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5 Things You Should Always Do After a Long Flight

By Rachel Gresh
Read time: 5 minutes

Why do long-haul flights leave us looking forward to a nap immediately upon disembarking? This uncomfortable feeling comes from the downsides of traveling, from missed sleep while switching time zones to enduring cramped seating and dry cabin air. While the drawbacks of flying are worth the reward, it’s important to take care of yourself after a flight. With the help of health experts, we’ve gathered five of the most important postflight self-care rituals. 

Rejuvenate Your Skin

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We all want to look and feel our best during vacation, but airplanes can leave our skin dull and dry. This isn’t just a perception — it’s backed by science. As board-certified dermatologist Dr. Marisa Garshick explained to L’Oréal, the low humidity in planes is very drying, “which is why skin tends to look worse after travel.” Dr. Garshick recommends using a face mist immediately after your flight. Not only does the cool mist feel refreshing, but ingredients such as hyaluronic acid and glycerin can also counteract water loss. 

Dr. Garshick further recommends wearing a postflight face mask. If you don’t want to walk around the airport in one, apply it as soon as you get to your hotel. Sheet masks are most convenient for travel because they’re small and not messy to pack. Pro tip: Always give new skin care products a trial run before a vacation to avoid unwanted reactions. 

Finally, if you’ve just debarked from a sleepless red-eye flight, your under-eye area might seem a little puffier than usual. Dr. Garshick recommends using an under-eye serum that contains caffeine, which can soothe and smooth the area. Other methods to calm facial inflammation include using a cool compress, metal face roller, or gua sha tool.

Skip the Fast Food

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“Sleep deprivation actually messes with feelings of hunger,” says cardiovascular surgeon Dr. David Greuner, who warns travelers to be mindful of the foods they eat after deplaning. Jet lag can make you feel hungrier than usual, but that doesn’t mean you should head for the nearest fast-food joint after collecting your luggage.

Choosing the right foods after landing can significantly impact postflight energy levels. Fruits and vegetables, which are packed with antioxidants and high water content, can help you rehydrate and feel refreshed. Light, protein-rich foods such as mixed nuts or yogurt can provide a quick energy boost. On the other hand, sugary, processed foods including sodas, fast food, candies, and sweets may fill you up initially but can leave you feeling sluggish, exacerbating the jet lag.

Banish the Booze

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With the increased risk of dehydration and inconvenient bathroom breaks, overdoing it on boozy beverages during a flight can hinder our travel experience. However, some experts also recommend avoiding alcohol after your flight — at least during the first night. “Alcohol will also interrupt your sleep and could make jet lag worse,” registered dietitian Stacie Haaga explains. “Avoid anything you know causes you gastric distress or makes you feel bad,” she adds. Instead, enjoy a mocktail when you land and save alcoholic drinks for the next day — after your body has had time to rest and recoup some of its lost water content.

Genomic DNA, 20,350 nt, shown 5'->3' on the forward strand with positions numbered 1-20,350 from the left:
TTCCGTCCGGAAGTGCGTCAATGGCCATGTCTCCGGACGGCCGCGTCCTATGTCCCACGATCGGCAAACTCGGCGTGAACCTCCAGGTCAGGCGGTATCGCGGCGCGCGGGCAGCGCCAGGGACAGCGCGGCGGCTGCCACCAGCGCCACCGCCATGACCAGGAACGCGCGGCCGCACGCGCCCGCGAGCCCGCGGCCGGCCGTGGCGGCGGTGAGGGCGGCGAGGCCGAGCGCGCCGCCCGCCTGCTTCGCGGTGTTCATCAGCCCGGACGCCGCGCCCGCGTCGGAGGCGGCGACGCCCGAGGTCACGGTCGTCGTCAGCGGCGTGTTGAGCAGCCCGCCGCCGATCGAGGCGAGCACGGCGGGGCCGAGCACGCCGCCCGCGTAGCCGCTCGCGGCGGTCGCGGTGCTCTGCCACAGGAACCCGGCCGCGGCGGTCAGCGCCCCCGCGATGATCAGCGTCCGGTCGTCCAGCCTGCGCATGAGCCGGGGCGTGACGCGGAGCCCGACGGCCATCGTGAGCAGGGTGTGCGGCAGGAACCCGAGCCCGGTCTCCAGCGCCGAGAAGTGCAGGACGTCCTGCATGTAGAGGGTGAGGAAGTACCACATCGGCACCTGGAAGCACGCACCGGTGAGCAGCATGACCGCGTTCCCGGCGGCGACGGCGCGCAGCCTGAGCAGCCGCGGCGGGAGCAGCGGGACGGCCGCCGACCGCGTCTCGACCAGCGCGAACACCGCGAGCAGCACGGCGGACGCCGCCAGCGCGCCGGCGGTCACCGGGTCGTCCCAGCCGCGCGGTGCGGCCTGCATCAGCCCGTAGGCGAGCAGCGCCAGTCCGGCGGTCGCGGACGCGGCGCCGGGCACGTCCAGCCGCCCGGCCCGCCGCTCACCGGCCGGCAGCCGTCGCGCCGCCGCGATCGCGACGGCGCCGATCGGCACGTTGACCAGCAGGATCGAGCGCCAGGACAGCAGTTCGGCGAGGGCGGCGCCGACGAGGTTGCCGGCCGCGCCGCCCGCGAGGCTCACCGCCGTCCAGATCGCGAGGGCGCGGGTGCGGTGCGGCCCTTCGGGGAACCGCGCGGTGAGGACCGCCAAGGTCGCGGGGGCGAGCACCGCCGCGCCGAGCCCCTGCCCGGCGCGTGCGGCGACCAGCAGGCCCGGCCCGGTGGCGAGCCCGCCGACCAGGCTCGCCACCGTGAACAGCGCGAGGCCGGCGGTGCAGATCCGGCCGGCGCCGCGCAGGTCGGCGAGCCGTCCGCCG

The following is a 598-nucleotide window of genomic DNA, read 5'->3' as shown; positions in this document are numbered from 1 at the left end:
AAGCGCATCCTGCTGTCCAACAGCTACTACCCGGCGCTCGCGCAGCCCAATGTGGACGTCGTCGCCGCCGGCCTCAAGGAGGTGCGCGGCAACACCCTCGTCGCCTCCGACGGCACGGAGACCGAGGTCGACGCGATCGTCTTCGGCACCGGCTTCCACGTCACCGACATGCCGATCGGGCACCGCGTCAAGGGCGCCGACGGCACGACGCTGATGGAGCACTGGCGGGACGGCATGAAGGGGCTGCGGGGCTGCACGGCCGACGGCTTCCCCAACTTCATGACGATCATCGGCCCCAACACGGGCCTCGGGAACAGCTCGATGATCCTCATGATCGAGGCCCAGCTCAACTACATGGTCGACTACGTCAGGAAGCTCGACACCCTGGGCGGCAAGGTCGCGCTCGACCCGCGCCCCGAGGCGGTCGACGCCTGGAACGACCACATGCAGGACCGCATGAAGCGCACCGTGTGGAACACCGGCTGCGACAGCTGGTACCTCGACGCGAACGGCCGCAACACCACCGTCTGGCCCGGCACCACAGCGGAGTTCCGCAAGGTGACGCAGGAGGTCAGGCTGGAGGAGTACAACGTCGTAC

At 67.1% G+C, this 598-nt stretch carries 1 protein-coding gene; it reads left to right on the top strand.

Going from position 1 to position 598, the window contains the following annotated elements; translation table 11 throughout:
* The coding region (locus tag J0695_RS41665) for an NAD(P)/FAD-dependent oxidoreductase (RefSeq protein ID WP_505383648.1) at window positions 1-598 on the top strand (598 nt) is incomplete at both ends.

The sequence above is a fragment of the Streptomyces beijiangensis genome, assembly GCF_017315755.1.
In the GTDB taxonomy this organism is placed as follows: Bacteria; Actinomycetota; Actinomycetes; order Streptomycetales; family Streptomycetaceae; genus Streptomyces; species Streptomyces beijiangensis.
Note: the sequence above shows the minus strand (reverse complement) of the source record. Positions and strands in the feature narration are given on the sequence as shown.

Go on a Nature Walk

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After being cooped up in a mega-sized metal tube for five, eight, or even 18 hours — if you’re flying on the world’s longest commercial flight route from New York City to Singapore — you’ll likely need some stretching and fresh air. While this isn’t always possible, try to find a nice park, beach, or green space after check-in. Not only can the fresh air wake you up and help fight off jet lag, but walking outside also has many proven health benefits. Being outdoors can help calm you down by lowering your heart rate and blood pressure if you’re an anxious flyer. Walking also releases endorphins that can significantly improve your mood. 

Even if you enjoy flying, you probably feel stiff from the crowded seating on most flights. The primary muscles used in walking include the quadriceps, hamstrings, calf muscles, and hip adductors (along with the support of the gluteal and abdominal muscles). These are also the muscle groups that can get most cramped in the seating position on an airplane, so working them out right after the flight is a great way to feel better faster. If walking outside isn’t possible, head for your hotel gym.

Catch Some Z’s

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Getting enough sleep is crucial to keeping your body running at optimal levels, and this is especially important during vacation, when we want to feel our best. Sleep might be tricky if you’re dealing with time zone changes, but strive to get the doctor-recommended seven hours per night. If you have trouble falling asleep during vacation, try to mimic your at-home nightly routine. Take a bath or a hot shower, meditate, read a book, or listen to relaxing music. Whatever prepares you for bed at home can help you unwind and fall asleep faster while away. 

If sticking to your routine still doesn’t do the trick, the doctors at Johns Hopkins University recommend a low dose of nonprescription melatonin. Your body naturally produces melatonin around two hours before bedtime to prepare your body to rest, but sometimes (especially if your circadian rhythm is thrown off), your body needs a little boost to get things rolling. Taking melatonin before bedtime can help you fall asleep faster and leave you feeling more refreshed to start enjoying your vacation.

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